Sunday, October 6, 2013

"Can anyone stop the radicalization of Syrian rebels?"

"... President Bashar al-Assad has received two enormous gifts in recent months. The first is the Russian-brokered deal to remove Syria's chemical weapons, which distracted attention from his relentless campaign to kill and terrorize his enemies and also compelled Western governments to work with him as the country's legitimate ruler. The second is ISIS, which has also deflected attention away from the war between the regime and the rebels and has vindicated as nothing else could Assad's persistent claim that he is confronting, not political opponents, but "terrorists,"..
The moderate rebels have become increasingly chimerical. On Sept. 24, 13 fighting groups -- including the al Qaeda affiliate Jabhat al-Nusra, Salafi brigades, and some more mainline elements -- issued a joint declaration in which they pledged to operate within an "Islamic framework" based on "the rule of sharia and making it the sole source of legislation." At the same time, the groups cut all ties with the Syrian National Council (SNC), the exile group that has received Western support. The pledge looked less like a gesture of solidarity than of despair.
..... the fear that advanced weapons might fall into the hands of extremists, arguably overblown 18 months ago, is now impossible to discount. The fighters and activists I spoke to insist that the only way they can take on ISIS, as well as the regime, is with a steady supply of weapons and ammunition. They're right, but they won't win that argument in Washington. And the consequences of a hypothetical military victory look more and more dangerous....
The rise of ISIS, in short, has made the situation much worse for the rebels, much worse for the West, and much better for the regime. I heard any number of Syrians calling for nonradical brigades, with a core of Free Syrian Army groups, to join forces against ISIS. Only then, the argument runs, can they make a concerted effort to wage the war against the real enemy -- the regime. What is certainly true is that the rebels will not get major help from the West unless and until they reverse the process of Islamization, though select brigades will continue to receive arms and ammunition from Saudi Arabia, Qatar, and others.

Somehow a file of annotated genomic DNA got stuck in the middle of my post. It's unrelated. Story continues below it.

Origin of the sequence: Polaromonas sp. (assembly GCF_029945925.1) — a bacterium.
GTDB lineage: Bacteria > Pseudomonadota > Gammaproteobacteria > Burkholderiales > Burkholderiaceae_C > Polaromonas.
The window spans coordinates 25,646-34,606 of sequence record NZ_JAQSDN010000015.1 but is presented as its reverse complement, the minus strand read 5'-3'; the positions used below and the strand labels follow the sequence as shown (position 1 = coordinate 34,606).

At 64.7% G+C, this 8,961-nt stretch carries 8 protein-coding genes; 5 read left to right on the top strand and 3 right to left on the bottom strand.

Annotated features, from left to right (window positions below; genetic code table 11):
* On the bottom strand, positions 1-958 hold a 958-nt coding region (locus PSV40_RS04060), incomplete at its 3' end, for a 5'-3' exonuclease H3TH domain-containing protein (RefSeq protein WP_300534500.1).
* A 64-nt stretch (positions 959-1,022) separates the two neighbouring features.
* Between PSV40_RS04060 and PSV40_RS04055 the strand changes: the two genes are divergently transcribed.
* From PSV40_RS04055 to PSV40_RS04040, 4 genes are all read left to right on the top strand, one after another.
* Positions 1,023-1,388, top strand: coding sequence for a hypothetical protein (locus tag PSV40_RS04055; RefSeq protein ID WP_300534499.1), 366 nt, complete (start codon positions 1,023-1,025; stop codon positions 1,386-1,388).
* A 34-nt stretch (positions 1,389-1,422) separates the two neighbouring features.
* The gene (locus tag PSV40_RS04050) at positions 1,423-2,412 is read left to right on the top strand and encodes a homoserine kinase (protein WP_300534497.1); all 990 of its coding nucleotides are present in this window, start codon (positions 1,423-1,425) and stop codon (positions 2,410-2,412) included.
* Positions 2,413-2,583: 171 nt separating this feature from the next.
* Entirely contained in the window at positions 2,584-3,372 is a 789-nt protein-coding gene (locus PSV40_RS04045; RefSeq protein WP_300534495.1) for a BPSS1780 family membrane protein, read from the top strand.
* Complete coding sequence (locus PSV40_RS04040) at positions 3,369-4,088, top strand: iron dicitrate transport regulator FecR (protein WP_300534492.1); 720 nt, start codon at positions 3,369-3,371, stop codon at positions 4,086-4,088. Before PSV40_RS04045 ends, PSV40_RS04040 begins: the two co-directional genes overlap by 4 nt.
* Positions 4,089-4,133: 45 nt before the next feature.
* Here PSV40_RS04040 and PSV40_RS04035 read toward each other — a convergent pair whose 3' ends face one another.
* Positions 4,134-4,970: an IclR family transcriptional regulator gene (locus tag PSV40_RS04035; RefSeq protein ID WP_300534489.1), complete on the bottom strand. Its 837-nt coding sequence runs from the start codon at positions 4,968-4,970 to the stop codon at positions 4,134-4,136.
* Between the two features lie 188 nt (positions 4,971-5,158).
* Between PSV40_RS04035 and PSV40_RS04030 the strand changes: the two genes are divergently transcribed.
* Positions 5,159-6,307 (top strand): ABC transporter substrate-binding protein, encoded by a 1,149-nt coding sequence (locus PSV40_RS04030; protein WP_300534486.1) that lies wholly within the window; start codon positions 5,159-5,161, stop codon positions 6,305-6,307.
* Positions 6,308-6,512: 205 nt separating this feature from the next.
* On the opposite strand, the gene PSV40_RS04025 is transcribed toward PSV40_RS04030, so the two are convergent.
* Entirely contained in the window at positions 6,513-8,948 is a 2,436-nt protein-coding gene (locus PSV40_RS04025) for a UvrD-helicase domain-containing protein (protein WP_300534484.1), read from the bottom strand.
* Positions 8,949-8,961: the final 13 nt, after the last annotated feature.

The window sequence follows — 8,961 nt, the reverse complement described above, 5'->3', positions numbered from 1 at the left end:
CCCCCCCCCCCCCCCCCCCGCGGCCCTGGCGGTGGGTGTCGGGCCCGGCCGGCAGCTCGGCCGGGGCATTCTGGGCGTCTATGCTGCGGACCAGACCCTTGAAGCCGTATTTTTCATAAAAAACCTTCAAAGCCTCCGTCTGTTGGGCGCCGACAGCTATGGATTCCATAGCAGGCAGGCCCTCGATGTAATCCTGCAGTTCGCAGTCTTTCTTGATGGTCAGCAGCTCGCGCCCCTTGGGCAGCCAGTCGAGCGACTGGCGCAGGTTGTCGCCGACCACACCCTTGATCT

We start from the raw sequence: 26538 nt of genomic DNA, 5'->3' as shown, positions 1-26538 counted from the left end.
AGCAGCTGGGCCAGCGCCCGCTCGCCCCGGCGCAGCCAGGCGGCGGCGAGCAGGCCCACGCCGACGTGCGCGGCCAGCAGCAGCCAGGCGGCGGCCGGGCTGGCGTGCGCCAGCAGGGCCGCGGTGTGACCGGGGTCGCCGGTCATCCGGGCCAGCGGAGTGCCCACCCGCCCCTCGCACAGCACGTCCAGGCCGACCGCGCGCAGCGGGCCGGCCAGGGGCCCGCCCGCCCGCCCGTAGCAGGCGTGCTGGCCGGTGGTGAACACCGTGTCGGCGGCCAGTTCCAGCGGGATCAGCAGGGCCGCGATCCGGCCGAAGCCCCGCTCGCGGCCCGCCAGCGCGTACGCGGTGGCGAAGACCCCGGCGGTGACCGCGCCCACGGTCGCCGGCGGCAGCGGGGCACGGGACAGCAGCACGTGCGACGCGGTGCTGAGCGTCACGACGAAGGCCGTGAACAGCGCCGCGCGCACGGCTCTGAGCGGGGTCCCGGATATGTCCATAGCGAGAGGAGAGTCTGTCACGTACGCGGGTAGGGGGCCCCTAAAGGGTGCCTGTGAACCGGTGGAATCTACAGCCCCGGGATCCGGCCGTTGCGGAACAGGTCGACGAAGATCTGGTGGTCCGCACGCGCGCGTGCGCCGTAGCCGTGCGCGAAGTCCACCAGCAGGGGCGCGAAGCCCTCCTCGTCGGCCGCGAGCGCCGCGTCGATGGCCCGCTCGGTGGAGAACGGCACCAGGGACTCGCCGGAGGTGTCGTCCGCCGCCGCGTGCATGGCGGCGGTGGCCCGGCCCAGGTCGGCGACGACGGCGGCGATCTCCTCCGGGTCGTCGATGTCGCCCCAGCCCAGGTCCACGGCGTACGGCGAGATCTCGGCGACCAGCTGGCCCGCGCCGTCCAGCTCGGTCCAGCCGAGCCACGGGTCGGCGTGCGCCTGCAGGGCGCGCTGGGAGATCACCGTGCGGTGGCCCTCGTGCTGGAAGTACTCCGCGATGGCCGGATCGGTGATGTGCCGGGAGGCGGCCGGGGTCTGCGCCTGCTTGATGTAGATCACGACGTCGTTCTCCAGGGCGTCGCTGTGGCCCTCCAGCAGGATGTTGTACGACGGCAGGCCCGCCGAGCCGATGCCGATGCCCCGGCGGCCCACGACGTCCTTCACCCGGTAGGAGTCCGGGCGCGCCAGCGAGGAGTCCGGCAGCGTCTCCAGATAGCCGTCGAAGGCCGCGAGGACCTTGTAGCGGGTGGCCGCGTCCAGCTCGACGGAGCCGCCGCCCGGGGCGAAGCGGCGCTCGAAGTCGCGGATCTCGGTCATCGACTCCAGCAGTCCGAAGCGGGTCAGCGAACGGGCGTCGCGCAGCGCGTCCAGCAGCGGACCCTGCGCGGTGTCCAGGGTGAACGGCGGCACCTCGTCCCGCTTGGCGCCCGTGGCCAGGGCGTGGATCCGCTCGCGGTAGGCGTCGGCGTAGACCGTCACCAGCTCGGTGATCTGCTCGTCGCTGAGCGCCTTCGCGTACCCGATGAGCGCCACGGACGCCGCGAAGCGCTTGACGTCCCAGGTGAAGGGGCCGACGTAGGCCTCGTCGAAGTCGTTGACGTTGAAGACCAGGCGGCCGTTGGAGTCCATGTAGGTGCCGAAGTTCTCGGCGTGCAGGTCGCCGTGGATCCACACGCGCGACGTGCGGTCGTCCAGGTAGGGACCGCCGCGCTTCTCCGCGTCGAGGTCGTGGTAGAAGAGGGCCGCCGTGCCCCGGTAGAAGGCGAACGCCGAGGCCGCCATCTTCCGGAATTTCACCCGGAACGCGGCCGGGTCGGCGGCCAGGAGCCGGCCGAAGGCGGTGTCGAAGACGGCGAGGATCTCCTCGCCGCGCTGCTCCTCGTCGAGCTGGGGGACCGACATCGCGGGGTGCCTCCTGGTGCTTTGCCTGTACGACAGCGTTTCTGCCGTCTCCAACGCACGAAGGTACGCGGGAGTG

But radicalization is likely to increase, not diminish. Foreign extremists will keep streaming into Syria (a recent Der Spiegel article estimated the jihadi population of Atmeh, a Syrian town just across the border from Reyhanli, at 1,000). ..."

1 comment:

Bandolero said...

"... select brigades will continue to receive arms and ammunition from Saudi Arabia, Qatar, and others ..."

Who may those "others" be? The Saudi paper Arab News has just an interesting piece regarding a "special relationship". Quote:

French Defense Minister Jean-Yves Le Drian reiterated Monday that Riyadh and Paris share a common stance on Syria. Speaking to a select group of journalists at the Royal Terminal in Jeddah on Monday, he said ... The exceptionally warm reception that Le Drian received in Jeddah was indicative of the special relationship between the two countries. ... The minister said France was providing political, military and humanitarian support to the SNC and Gen. Salim Idris. “Our support and approach was commended by the Saudi leadership and the Saudi people,” said Le Drian. ... He said the unwavering French support to the Syrian National Coalition, including military hardware, is aimed at strengthening the SNC’s position ... The minister held wide-ranging talks with Custodian of the Two Holy Mosques King Abdullah, Crown Prince Salman, National Guard Minister Prince Miteb bin Abdullah and Deputy Defense Minister Prince Salman bin Sultan during his daylong visit.

Source: Arab News, 8 October 2013: Le Drian: KSA, France have unified position on Syria

AFP has another interesting detail regarding that visit. Quote:

Le Drian said the Saudi side confirmed to him that a 1.3-billion-euro ($1.77 billion) contract to overhaul four frigates and two refuelling ships, in service since the 1980s, had "entered into effect on October 7".

The work would involve French weapons and systems makers, DCNS, Thales and MBDA, he said in a statement.

Discussions are meanwhile ongoing regarding another contract that could amount to two billion euros ($2.72 billion)for modernising Saudi air defences.

It would involve supplying Saudi Arabia with new generation Crotale surface-to-air rockets, produced by Thales.

Source: AFP at Ahram, 7 Oct 2013: France, Saudi agree to back Syria opposition: Minister